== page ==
# Thread: induction on gossip problem

1. ## induction on gossip problem

Hello

Here is another problem which I am doing.

Suppose there are n people in a group,
each aware of a scandal no one else in the group knows
about. These people communicate by telephone;
when two people in the group talk, they share
example, on the first call, two people share information, so
by the end of the call, each of these people knows about two
scandals. The gossip problem asks for $G(n)$ , the minimum
number of telephone calls that are needed for all n people to
learn about all the scandals. Prove that

$G(n) = 2n - 4 \;\forall n\geqslant 4$

Here is my attempt at the solution.
Base step: $n=4$. Let's call the four people
A,B,C,D. Now here is the scheme so they can call each other
and learn the scandals. A calls B and C calls D. So A and
B learn each other's scandals as well as C and D learn each
other's scandals. Now let C call B. So both C and B now know
all the four scandals. Also let D call A. Here too, both of them
learn all the scandals. So total 4 calls were necessary so that
all 4 persons know each other's scandals. Now

$G(4)=2\cdot 4-4=4$

So $P(4)$ is true.

Inductive step:Let $n\geqslant 4$ be arbitrary. Suppose
$P(n)$. To prove $P(n+1)$, consider $n+1$ persons. Here
is the scheme for the calls. Let's call 1st person A and
let's call (n+1)th person B. Now first call will be
between A and B. So A knows B's scandal. So A knows two scandals,
which no one except B knows. Now except B, we have $n$ persons.
Using the inductive hypothesis, $2n-4$ calls will be made
between these $n$ persons , so that everybody knows everyone else's
scandals. Now the last call will be made between A and B again. A will
tell B all the scandals learned by A. So after this call all
$n+1$ persons will know each other's scandals. So we can see that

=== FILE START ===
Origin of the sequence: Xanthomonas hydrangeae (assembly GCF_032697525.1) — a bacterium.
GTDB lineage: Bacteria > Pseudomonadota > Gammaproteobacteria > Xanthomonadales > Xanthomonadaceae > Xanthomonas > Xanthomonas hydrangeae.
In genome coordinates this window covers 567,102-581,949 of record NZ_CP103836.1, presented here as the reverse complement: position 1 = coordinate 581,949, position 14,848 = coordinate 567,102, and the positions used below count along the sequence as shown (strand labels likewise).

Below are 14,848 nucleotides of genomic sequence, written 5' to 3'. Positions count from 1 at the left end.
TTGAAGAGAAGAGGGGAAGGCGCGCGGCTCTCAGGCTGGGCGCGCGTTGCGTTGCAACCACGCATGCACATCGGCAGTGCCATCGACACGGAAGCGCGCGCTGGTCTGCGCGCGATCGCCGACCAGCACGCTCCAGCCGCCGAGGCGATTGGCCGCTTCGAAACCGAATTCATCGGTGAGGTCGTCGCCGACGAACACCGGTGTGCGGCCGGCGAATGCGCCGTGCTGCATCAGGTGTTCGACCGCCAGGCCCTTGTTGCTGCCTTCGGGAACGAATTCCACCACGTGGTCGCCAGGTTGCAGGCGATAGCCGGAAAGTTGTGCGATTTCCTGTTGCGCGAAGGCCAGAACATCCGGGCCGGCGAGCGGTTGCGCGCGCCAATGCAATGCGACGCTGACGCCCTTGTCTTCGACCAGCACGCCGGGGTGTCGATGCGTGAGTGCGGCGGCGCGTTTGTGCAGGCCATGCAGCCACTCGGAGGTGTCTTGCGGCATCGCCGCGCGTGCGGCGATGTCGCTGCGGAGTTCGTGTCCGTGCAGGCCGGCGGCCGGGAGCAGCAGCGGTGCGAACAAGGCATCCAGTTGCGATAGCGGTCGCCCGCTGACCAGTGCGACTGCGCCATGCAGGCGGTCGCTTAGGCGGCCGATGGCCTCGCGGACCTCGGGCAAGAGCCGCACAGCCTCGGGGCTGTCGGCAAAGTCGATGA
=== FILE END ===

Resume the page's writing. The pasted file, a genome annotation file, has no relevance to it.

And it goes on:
the minimum no. of calls required are

$1+(2n-4)+1 = (2(n+1)-4)$

So, $P(n+1)$ is true. Since $n$ is arbitrary,

$G(n) = 2n - 4 \;\forall n\geqslant 4$

sound reasoning ?

2. ## Re: induction on gossip problem

One simple remark is that you use the induction hypothesis where one person knows two rumors instead of one. The induction hypothesis and the base case need to be relaxed so that it is not essential how many rumors each person knows in the beginning.

More importantly, by providing a way to exchange rumors in 2n - 4 calls, you only proved that G(n), the minimum number of calls, is <= 2n - 4. For the converse it is probably essential that the sets of rumors each person knows are pairwise disjoint.

3. ## Re: induction on gossip problem

oh , i see. how do you think i should resolve that ?

4. ## Re: induction on gossip problem

To prove G(n) >= 2n - 4 is apparently more difficult. I found a proof here (PDF) but have not studied it. This is a well-known problem, so Google gives many links.

5. ## Re: induction on gossip problem

Actually since this is an odd numbered problem, solution is
given at the back of the book. Though induction is not used
I think, even though the problem appears in the section of
mathematical induction. Here is the solution given....

To show that 2n - 4 calls are sufficient to
exchange all the gossip, select persons 1, 2, 3, and 4 to be the
central committee. Every person outside the central commit-
tee calls one person on the central committee. At this point
the central committee members as a group know all the scan-
dals. They then exchange information among themselves by
making the calls 1-2, 3-4, 1-3, and 2-4 in that order. At this
point, every central committee member knows all the scan-
dals. Finally, again every person outside the central committee
calls one person on the central committee, at which point ev-
eryone knows all the scandals. [The total number of calls is
(n - 4) + 4 + (n - 4) = 2n - 4.] That this cannot be done
with fewer than 2n - 4 calls is much harder to prove.

here is one link I found for the harder proof. same as yours I think
http://www.mcs.anl.gov/~csverma/Pape...telephones.pdf

And yes, this is a famous problem , first solved in 1971 by Robert Tijdeman
(Robert Tijdeman). The link to the original paper
"On a telephone problem, Nieuw Arch. Wiskunde (3) 19 (1971), 188-192"